NEW YORK — US Secretary of State Antony Blinken welcomed Wednesday’s visit by Foreign Minister Yair Lapid in Morocco as Jerusalem and Rabat built on the normalization agreement signed last year between their two countries.
Blinken in a statement called the visit, along with the upcoming reopening of the Israeli liaison office in Rabat, “significant for Israel, Morocco, and the broader region.”
“The United States will continue to work with Israel and Morocco to strengthen all aspects of our partnerships and create a more peaceful, secure, and prosperous future for all the people of the Middle East,” Blinken said.
The administration says that the normalization agreements brokered by the previous White House were among the few Trump foreign policy initiatives it supports and seeks to build on. There were reports earlier this year that US President Joe Biden will appoint a special envoy tasked with advancing normalization between Israel and the Arab world; however, no such announcement has been made.
Analysts speculate that while the administration may support the initiative in theory, it may be more difficult to build on it in practice as the new US government is unlikely to go as far in incentivizing potential candidates in the Arab world as former president Donald Trump did. Biden officials have raised eyebrows at Trump’s sale of F-35 fighter jets to the UAE along with his recognition of Moroccan sovereignty over the disputed Western Sahara region. Both moves were essential in getting Abu Dhabi and Rabat, respectively, to agree to normalize relations with Israel.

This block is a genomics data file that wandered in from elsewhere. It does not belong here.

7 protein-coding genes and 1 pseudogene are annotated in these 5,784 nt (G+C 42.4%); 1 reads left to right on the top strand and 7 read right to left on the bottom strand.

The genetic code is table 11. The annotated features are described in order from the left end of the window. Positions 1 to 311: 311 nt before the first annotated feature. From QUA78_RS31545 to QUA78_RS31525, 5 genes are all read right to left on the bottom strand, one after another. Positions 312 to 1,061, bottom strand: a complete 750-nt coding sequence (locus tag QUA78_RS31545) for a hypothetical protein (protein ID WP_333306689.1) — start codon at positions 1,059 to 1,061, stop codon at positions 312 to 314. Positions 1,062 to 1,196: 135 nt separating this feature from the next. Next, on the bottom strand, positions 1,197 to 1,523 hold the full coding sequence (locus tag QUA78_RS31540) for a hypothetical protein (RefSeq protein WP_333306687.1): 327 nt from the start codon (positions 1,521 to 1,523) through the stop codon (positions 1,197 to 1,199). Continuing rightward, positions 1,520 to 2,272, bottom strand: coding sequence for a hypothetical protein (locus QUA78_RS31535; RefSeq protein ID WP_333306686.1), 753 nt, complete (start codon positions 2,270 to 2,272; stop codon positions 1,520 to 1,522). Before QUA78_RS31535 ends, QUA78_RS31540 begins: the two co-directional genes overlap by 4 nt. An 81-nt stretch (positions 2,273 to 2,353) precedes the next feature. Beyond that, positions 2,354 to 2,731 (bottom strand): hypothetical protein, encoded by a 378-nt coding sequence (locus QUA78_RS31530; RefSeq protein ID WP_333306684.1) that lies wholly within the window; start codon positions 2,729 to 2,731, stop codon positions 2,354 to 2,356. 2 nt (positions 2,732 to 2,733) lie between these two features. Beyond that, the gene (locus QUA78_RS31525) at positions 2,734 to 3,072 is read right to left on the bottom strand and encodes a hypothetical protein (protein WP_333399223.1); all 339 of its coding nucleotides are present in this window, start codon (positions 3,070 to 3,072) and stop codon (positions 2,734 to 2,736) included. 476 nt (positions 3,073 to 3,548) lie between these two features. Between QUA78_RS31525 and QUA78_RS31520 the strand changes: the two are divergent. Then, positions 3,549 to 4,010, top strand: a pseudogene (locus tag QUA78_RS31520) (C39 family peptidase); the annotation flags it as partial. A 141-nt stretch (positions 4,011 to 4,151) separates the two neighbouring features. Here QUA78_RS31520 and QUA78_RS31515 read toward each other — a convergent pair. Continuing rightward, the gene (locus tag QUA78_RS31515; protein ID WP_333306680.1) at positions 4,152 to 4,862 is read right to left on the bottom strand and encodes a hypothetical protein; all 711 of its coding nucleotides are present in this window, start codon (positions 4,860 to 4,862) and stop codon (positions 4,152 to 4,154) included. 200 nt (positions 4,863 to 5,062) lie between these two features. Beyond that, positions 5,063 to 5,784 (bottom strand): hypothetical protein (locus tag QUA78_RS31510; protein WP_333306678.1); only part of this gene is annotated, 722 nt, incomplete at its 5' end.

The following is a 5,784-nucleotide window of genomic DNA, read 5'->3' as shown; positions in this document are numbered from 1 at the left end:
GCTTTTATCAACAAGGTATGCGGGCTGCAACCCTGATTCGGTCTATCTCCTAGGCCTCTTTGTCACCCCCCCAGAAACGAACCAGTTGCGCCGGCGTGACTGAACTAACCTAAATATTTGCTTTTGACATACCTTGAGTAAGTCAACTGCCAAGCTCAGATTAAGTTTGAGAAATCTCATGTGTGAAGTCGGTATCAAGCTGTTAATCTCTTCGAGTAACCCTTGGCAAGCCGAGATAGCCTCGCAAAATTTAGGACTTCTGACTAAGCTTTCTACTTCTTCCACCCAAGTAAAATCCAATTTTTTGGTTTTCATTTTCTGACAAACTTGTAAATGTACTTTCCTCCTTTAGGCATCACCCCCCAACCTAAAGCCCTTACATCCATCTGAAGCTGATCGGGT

During his meeting with Lapid in Rabat on Wednesday, Moroccan Foreign Minister Nasser Bourita used the opportunity to call for a two-state solution based on the pre-1967 border.
On Israel-Morocco ties, Bourita said the bilateral relationship “is not like any other.” He referenced the status of the Jewish community in the kingdom and ties between Jews in Israel and Morocco.
The two ministers signed three framework agreements that covered political consultation between the ministries; cooperation in culture, youth, and sports; and air service between the countries.
Lapid was in Morocco for the first official visit by an Israeli top diplomat since 2003 and the highest-level trip since an agreement was signed by Jerusalem and Rabat last year to reestablish ties after some two decades.
Lapid is set to officially open up the Israeli Liaison Office in Rabat on Thursday.
On Thursday, Lapid will also spend time in Casablanca with the local Jewish community and will pray in the Beth-El Synagogue there.
The trip is the fruit of a US-brokered deal for Morocco to resume ties with Israel, which were cut off in 2000 following the outbreak of the Second Intifada. Though the countries are not establishing full ties, Israeli officials have said they expect Rabat to eventually upgrade the relationship and establish embassies.
Lazar Berman contributed to this report.